Government and Institutions

How the Eurozone could survive without building a European super state


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When the euro was adopted, British sceptics argued that it was impossible to have a single currency without a single country. They suggested that you need central control of fiscal policy to stop governments from borrowing too much. It was also argued that you would need huge fiscal transfers to depressed countries given that they could not follow independent monetary policies.

But many did not agree. German liberals, in particular, argued that, as long as the southern countries liberalised their economies and we had a strict no-bailout policy, we could have sovereign countries and a single currency. Indeed, there were even Institute of Economic Affairs’ (IEA) publications arguing the benefits of separating – in principle – currencies from governments and suggesting that the euro might be a step in that direction. In light of the Greek crisis, is there a future for a single currency without a single state?

If it had been possible to ensure that Greece was not bailed out by Eurozone members, there might never have been a Greek crisis. The Greeks would have defaulted, but life would have gone on.

The problem is that we are in a situation where nobody can move. First, there is no exit mechanism from the euro even if Greece wished to avail itself of the opportunity. Second, the European Central Bank (ECB) filled its boots with Greek debt through its monetary policy operations. We do not have a typical default situation whereby a wide variety of domestic and international private sector creditors will feel the pain. It is the ECB and other Eurozone countries that hold the debt. EU countries do not wish to allow Greece to default because it will encourage others to do so.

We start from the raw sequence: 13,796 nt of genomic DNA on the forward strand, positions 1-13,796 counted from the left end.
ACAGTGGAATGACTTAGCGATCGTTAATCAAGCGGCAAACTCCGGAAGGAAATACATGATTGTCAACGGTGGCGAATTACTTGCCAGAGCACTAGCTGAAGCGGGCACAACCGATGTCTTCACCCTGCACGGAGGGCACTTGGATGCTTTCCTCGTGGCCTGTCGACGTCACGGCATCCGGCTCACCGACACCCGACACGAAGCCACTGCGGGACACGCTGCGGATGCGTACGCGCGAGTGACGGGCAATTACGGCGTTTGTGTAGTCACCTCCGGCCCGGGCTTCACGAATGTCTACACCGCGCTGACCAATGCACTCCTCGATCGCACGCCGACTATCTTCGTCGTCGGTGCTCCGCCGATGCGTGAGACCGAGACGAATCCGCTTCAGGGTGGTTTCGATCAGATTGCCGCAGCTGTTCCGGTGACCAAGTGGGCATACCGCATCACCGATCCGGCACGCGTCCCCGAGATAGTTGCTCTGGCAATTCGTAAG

Greek debt has been socialised through the back door and it is difficult to see how this problem can be controlled in the future unless there is ECB control of taxation and government spending. But such central control by EU institutions of national government fiscal policy would not be desirable even if it were possible.

There is, in my view, one feasible long-term solution, similar to one outlined in an IEA publication, The Euro – the beginning, the middle and the end?, by German economist Bodo Herzog. We must have a system to ensure that monetary policy operations do not lead to the ECB being mired in bad debt. To do this, a series of staged, credible, rule-based mechanisms is needed.

When a country goes over pre-set borrowing or debt limits, the first thing that should happen is that the ECB should refuse to take that country’s debt in monetary operations. The next trigger should lead to the country losing its vote in monetary policy meetings. Then it should lose its seat on the ECB board. The final step would be that the ECB, in effect, disowns the country. At that stage, the offending country could carry on using the euro, just as non-Eurozone-member Montenegro does, or it could issue its own currency in parallel with or in place of the euro.

Now is a good time to begin thinking about how to strengthen monetary policy arrangements when the Greek crisis is finally solved. Of course, there may be no euro. But if a single currency remains, we need really effective mechanisms to ensure that no member country or the ECB ever becomes responsible for the debt of another member country again. Sadly, I suspect the path suggested above will not be followed and, instead, we will get more integration and central control of fiscal policy.